We’ve all been there. Sore. So sore. Whether you’ve been shredding the powder, bumping your way down the moguls or ripping down groomers, sore legs are often a given for skiers and snowboarders alike. As an Olympic athlete, despite being in optimal shape I was not immune to the sore legs. So, what gives? Why the soreness? Here’s a quick crash course in physiology.

As with any aerobic or anaerobic sport, your body needs fuel to give you energy. When doing strenuous activities, your muscles use quick energy that is called ATP (adenosine triphosphate). Your muscles can draw upon this quickly as needed. As your body is creating ATP to continue to fuel your muscles a byproduct is made which is called lactate. As your body creates more ATP for fuel, lactate can build up in your bloodstream faster than you are able to metabolize it. This is what is called lactic acid. The combination of lactic acid & strenuous activity leaves you with sore muscles. Ouch!

So what to do? The more trained you are in your specific activity, the less likely you are to develop sore muscles due to straining. Additionally, your body actually builds up a tolerance and becomes more efficient. But in all truth, the burn still exists. A key in easing your sore muscles is recovery. Whether your an elite athlete or just taking a Sunday cruise down Tomahawk, allowing your muscles to recover following a day on the slopes is crucial. Here are some easy ways to ease the pain.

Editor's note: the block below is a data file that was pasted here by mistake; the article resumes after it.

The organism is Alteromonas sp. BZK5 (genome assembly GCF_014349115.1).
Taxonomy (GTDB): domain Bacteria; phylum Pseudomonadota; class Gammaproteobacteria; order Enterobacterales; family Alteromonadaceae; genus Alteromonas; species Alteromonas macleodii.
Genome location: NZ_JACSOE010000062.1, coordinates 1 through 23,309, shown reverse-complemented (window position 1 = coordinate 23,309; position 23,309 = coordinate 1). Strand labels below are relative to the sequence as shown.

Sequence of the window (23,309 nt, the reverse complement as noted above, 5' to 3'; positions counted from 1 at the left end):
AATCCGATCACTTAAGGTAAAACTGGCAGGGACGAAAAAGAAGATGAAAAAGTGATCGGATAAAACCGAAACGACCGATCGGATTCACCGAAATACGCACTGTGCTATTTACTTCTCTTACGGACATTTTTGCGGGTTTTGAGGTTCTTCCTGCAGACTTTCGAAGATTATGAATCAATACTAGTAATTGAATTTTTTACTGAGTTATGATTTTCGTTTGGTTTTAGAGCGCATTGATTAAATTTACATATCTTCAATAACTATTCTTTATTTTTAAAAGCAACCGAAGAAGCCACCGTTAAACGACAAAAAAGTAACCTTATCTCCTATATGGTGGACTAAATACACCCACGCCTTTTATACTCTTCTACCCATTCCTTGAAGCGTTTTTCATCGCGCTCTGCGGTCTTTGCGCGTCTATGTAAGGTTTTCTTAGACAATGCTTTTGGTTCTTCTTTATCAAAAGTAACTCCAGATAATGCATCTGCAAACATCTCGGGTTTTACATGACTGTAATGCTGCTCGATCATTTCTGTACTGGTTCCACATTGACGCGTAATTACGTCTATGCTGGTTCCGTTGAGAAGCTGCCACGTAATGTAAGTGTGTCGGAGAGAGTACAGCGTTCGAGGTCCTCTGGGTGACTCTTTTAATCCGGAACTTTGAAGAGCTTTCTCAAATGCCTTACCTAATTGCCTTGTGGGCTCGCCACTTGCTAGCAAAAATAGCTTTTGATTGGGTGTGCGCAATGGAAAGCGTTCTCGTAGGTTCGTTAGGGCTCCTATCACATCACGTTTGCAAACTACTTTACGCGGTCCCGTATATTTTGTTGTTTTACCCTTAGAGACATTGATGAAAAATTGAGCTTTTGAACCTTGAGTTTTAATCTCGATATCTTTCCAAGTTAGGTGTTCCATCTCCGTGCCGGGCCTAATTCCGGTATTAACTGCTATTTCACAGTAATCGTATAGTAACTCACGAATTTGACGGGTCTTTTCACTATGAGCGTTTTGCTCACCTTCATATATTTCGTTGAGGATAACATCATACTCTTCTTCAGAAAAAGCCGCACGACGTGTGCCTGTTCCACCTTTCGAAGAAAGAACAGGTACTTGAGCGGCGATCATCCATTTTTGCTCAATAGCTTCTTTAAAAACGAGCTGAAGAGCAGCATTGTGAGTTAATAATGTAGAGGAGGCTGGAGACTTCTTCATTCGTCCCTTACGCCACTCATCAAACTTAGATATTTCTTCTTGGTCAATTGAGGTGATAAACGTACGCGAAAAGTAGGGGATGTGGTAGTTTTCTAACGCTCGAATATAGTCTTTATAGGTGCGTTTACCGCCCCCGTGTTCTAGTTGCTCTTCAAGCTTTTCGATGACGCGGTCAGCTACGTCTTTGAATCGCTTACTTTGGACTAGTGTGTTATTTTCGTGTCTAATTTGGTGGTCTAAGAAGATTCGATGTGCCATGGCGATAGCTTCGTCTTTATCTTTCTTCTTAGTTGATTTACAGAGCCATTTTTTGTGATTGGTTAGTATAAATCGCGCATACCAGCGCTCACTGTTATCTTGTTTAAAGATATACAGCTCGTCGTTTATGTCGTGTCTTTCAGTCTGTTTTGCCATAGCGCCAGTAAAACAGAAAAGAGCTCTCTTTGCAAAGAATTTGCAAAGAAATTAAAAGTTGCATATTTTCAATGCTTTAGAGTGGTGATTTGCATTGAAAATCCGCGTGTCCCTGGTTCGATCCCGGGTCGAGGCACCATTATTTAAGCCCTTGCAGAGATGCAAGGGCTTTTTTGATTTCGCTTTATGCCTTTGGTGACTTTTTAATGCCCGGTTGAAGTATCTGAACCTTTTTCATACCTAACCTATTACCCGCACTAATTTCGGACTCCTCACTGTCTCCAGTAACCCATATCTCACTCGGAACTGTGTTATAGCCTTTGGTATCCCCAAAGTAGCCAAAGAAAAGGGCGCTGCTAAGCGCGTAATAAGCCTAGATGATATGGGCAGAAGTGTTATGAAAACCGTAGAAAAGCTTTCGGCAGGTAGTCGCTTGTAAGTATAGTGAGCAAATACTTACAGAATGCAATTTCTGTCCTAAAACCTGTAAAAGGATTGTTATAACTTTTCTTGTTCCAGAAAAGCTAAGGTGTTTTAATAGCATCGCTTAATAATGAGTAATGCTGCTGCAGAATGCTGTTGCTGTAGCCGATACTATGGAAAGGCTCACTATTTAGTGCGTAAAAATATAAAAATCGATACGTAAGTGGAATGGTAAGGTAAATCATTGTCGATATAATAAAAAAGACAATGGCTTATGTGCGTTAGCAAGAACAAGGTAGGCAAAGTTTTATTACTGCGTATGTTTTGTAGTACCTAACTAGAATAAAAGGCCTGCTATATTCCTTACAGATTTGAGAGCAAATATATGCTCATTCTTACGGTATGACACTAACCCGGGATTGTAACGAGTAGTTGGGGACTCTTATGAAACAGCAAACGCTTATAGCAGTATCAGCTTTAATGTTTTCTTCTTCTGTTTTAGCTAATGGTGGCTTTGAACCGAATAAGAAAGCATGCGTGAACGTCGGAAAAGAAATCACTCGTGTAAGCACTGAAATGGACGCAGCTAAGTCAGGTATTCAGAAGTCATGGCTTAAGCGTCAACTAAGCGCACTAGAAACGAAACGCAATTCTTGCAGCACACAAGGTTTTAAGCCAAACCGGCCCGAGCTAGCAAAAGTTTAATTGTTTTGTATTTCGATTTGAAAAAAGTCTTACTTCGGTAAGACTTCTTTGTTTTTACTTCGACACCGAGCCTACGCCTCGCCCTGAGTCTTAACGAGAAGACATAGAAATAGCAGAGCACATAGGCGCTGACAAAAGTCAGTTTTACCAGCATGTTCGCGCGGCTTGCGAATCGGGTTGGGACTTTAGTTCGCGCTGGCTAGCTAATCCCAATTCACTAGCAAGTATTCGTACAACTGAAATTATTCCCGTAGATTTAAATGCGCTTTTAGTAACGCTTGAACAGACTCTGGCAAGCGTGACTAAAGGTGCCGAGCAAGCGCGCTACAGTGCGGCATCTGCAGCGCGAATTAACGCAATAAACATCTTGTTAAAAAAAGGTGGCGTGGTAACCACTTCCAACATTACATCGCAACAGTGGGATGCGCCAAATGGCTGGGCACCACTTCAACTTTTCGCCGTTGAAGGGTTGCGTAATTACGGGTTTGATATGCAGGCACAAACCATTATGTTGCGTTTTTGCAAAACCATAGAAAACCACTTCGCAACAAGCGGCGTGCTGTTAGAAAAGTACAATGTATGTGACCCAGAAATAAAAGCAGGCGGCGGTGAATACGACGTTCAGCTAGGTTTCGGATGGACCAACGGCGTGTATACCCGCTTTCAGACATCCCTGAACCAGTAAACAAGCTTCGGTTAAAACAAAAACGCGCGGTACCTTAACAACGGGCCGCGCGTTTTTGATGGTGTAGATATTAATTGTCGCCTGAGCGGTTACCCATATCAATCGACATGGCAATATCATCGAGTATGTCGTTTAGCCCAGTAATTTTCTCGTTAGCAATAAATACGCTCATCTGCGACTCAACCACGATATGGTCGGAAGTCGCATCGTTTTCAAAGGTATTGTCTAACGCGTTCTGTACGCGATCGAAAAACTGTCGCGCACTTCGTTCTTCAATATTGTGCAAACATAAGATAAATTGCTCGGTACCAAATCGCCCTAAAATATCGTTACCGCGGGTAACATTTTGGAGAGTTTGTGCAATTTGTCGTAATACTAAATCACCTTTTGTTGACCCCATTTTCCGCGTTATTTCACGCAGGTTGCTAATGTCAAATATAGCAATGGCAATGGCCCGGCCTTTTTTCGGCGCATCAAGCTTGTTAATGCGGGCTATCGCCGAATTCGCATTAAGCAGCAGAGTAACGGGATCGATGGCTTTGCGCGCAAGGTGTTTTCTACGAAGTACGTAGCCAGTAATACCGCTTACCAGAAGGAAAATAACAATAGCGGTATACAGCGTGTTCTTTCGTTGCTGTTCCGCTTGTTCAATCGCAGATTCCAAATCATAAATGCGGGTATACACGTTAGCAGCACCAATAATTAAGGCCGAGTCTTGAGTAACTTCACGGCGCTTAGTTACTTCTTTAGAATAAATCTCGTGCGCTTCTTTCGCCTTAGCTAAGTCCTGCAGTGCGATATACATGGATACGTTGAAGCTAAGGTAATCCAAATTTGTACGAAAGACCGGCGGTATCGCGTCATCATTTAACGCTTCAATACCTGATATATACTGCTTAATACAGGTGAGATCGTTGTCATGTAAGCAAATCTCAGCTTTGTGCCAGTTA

Hot/Cold Contrast:
If you’ve watched any pro sports, you’ve probably seen an athlete submerged in a tub of ice water. If you can’t find a giant ice tub, hot/cold contrast works just as well. A few ideas are to turn the shower on hot water for 30 seconds and then super cold water for 30 seconds. Repeat this 6 times. Or my favorite option is to get into the Strawberry Park Hot Springs and couple this with a quick dunk in the river. Repeat this 6 times.

Spin/Walk It Out:
After spending all day out on the slopes, you often just want to cuddle up on the couch and relax. But before you hit the couch, think about a quick spin on a stationary bike or a relaxing walk around the neighborhood. Doing this activity acts as a flush to your bloodstream and muscles and allows your body to clear out any lingering lactic acid. Don’t stress! 30 minutes is plenty to make your legs fresh and new for tomorrow.

Massage:
Who needs an excuse for a massage? Not me! Believe it or not, a gentle form of massage called effleurage is a ideal way to improve circulation and activate the body’s ability to metabolize any excess lactic acid. This technique is often used in most massage practices and can be requested for added benefits.

Hope these tips help you on and off the slopes.
Here’s to recovery and happy legs!

-Caroline